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‘Unrealistic and unsustainable’ offshore wind contracts condemned

Posted on February 13, 2023

A trade body has hit out at “increasingly unsustainable” contracts in offshore wind, threatening targets for its rollout.

The International Marine Contractors Association (IMCA) warned projects risk “grinding to a halt” over “progressively poor market conditions” and “unrealistic expectations” of capital costs and share of risks in contracts.

Without reversing these problems, contractors will not be able to cope with the “inevitable” inflationary cycle, meaning investment decisions in offshore will be impacted.

IMCA, which represents 700 companies including upper tier contractors like Subsea 7 and TechnipFMC, has called for government and industry action to balance the scales.

Examples include payment terms. IMCA said “projects can grind to a halt” if contractors are not paid in a timely manner so “developers need to manage cashflow responsibly”.

Similar problems exist for insurance cover, weather risk and damages for delay.

On liability, the group said contractors can be exposed to “unlimited liabilities and ultimately company failure” and has called for a limit to the maximum financial exposure to an agreed level before deals are struck.

IMCA has developed a new Renewables Contracting Principles document, which reviews these issues to galvanise action.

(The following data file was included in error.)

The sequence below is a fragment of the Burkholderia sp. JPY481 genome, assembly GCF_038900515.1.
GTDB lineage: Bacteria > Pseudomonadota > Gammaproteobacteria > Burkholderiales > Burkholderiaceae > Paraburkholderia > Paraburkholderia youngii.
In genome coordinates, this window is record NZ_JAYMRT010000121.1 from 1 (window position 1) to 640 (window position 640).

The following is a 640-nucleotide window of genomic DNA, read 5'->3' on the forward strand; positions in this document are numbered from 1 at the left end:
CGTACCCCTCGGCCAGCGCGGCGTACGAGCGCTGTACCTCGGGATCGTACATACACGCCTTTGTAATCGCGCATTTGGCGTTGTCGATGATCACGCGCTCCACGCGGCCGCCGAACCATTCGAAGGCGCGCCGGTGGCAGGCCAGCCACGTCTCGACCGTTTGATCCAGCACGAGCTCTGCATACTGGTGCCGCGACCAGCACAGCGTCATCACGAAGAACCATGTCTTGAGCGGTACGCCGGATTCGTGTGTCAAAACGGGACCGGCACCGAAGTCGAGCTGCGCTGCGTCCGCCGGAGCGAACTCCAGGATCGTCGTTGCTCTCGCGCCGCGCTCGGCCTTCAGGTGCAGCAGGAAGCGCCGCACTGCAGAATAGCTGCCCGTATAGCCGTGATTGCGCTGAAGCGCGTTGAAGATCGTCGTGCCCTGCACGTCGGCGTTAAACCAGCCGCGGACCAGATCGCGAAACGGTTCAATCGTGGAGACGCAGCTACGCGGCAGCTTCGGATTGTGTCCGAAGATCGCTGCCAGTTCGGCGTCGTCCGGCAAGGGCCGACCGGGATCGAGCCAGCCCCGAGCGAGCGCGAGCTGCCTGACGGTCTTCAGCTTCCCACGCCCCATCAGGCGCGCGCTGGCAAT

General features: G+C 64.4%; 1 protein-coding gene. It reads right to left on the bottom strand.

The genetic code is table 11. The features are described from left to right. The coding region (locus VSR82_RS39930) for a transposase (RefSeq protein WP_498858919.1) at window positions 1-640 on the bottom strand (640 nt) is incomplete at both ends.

The group, which has been engaged on most offshore wind projects outside of China, said current conditions threaten global offshore wind targets

While the UK itself is not called out specifically, it has among the most ambitious targets globally – 50 gigawatts by 2030.

Chief executive Allen Leatt said: “Marine contracting in offshore renewables has become increasingly unsustainable, which in turn places the long-term sustainability of the offshore wind energy industry at risk. This situation can only be reversed with a fairer allocation of risks and the shared alignment of project goals between government, investors, developers, and the supply chain.

“An allocation of risk that recognises the reality of offshore construction and reflects the need to encourage the development of increasingly technologically advanced project solutions. Greater flexibility and fairness is needed by allocating the risk to the Party who created it, or is best placed to manage it, and take responsibility for it.”

Without addressing these issues, marine contractors will be unable to address “inevitable inflationary cycle ahead, which will place project investment decisions at risk”.

Mr Leatt added: Solutions are readily possible by developers and contractors working to achieve a common alignment on project cost, schedule, and quality objectives; and thereby allocate the risks and rewards fairly and responsibly. Without this sort of approach, which we have seen in several business cycles within the offshore construction industry, we will be unable to address the inevitable inflationary cycle, which will place project investment decisions at risk.

“Our member companies play a vital role in the global offshore wind energy industry and have been heavily engaged with pretty much all the major offshore wind farms outside of China. Without a significant change in contracting strategy, the ambitious targets set by governments, investors, and developers, will not be achieved.”


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